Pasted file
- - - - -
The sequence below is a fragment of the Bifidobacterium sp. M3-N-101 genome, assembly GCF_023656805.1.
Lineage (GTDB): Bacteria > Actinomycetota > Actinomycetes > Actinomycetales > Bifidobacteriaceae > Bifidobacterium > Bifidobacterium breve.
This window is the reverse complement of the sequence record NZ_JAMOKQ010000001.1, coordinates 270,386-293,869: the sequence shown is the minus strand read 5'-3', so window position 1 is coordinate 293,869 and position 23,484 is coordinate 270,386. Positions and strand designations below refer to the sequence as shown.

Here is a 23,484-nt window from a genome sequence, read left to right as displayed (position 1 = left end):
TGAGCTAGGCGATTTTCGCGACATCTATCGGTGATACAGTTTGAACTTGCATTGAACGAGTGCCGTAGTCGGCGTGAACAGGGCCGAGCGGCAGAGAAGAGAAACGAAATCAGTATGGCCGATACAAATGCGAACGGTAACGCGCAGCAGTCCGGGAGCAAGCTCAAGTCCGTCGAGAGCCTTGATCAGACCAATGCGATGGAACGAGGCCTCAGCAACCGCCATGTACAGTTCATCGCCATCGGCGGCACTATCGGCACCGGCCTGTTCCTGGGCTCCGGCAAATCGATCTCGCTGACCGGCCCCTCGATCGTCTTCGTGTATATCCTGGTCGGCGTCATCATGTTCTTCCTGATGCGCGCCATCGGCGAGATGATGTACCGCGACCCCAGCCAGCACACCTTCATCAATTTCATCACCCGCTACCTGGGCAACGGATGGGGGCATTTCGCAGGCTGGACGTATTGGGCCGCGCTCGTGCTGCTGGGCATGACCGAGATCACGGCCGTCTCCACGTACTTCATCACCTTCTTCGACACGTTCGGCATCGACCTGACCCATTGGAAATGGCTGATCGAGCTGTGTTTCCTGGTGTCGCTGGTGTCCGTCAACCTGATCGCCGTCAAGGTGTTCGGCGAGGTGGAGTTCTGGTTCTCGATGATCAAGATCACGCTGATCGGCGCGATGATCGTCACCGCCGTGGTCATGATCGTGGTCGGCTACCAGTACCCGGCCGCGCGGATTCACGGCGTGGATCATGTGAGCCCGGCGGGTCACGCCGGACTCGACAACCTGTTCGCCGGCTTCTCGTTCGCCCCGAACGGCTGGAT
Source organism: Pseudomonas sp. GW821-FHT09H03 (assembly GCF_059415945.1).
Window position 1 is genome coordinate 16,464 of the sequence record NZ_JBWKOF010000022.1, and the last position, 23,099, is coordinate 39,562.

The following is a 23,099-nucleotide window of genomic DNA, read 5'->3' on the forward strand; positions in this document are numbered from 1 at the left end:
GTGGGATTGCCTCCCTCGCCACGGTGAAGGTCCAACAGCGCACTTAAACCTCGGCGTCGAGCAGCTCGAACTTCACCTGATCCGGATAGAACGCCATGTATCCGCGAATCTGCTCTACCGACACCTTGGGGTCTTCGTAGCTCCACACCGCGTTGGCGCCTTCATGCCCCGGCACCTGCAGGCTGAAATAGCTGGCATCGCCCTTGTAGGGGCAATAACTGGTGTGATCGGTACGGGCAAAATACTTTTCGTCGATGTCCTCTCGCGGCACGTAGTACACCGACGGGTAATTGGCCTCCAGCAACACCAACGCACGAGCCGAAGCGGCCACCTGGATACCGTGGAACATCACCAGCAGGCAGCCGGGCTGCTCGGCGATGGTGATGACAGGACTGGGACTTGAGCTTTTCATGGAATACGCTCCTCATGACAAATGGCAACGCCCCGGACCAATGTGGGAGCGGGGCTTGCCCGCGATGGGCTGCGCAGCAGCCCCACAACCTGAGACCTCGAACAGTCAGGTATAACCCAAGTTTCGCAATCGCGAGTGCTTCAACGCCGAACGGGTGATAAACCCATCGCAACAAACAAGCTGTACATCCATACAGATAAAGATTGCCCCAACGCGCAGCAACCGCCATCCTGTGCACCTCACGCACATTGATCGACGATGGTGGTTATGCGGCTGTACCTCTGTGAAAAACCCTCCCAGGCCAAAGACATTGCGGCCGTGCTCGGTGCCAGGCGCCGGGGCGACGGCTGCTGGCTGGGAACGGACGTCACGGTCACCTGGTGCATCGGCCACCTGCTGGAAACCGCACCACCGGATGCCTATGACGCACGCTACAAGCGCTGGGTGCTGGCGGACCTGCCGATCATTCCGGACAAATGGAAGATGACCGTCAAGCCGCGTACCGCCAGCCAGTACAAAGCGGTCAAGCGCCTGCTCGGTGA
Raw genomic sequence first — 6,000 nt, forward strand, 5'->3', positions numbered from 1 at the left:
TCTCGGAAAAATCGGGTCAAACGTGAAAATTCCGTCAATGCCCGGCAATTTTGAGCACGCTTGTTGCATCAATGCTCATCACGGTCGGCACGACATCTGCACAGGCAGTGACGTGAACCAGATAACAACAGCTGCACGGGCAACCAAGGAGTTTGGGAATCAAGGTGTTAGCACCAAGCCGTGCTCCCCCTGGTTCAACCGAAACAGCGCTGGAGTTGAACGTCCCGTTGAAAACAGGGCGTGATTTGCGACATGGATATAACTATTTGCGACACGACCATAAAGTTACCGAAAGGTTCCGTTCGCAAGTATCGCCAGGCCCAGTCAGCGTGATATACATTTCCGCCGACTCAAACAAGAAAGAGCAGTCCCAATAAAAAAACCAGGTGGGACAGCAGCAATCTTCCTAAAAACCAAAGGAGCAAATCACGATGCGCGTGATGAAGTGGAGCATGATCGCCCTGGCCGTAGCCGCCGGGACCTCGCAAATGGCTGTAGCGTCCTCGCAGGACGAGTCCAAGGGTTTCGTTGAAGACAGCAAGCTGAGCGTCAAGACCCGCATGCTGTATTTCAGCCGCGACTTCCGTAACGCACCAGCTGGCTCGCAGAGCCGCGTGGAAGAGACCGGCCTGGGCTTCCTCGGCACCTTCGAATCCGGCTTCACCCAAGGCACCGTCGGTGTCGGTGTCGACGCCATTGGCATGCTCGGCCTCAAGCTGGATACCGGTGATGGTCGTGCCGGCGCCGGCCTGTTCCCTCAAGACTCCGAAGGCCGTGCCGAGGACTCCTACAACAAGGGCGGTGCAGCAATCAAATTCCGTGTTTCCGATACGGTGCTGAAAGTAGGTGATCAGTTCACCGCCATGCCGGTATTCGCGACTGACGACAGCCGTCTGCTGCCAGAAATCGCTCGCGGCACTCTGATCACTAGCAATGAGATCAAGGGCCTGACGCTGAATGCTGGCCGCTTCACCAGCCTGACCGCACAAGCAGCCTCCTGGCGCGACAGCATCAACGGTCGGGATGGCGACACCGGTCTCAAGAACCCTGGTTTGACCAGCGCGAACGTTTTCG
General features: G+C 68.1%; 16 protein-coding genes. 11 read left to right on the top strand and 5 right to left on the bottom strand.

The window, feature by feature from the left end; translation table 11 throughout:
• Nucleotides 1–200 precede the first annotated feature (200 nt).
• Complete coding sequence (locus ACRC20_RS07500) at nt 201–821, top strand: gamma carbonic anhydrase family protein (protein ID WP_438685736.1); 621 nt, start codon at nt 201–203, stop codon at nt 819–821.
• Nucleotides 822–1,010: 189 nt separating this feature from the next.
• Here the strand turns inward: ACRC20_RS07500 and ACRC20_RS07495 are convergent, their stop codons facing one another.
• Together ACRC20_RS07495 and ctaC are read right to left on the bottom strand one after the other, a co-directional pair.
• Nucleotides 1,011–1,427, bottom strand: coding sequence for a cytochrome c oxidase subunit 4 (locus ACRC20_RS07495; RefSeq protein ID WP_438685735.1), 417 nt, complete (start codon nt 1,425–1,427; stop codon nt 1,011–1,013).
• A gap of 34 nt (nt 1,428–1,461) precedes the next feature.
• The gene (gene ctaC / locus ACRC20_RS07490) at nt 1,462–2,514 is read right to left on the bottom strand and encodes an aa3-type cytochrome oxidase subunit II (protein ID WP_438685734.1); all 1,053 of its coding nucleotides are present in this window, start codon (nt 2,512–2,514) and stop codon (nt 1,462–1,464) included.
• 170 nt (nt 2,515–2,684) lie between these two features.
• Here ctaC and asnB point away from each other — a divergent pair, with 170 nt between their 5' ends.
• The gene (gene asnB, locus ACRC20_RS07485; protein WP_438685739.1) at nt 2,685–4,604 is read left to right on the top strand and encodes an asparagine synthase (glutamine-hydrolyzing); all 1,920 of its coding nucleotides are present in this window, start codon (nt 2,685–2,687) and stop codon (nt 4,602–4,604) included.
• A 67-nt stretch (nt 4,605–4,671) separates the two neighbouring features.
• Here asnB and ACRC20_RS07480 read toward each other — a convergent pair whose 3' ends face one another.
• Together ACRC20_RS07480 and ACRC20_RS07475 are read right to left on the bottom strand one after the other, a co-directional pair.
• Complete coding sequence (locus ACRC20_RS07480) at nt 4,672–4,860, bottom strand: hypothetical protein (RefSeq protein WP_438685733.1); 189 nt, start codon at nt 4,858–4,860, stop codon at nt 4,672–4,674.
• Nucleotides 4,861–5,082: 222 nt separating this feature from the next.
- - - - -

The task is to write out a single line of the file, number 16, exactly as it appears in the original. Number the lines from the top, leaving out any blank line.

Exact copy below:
• Nucleotides 822–1,010: 189 nt separating this feature from the next.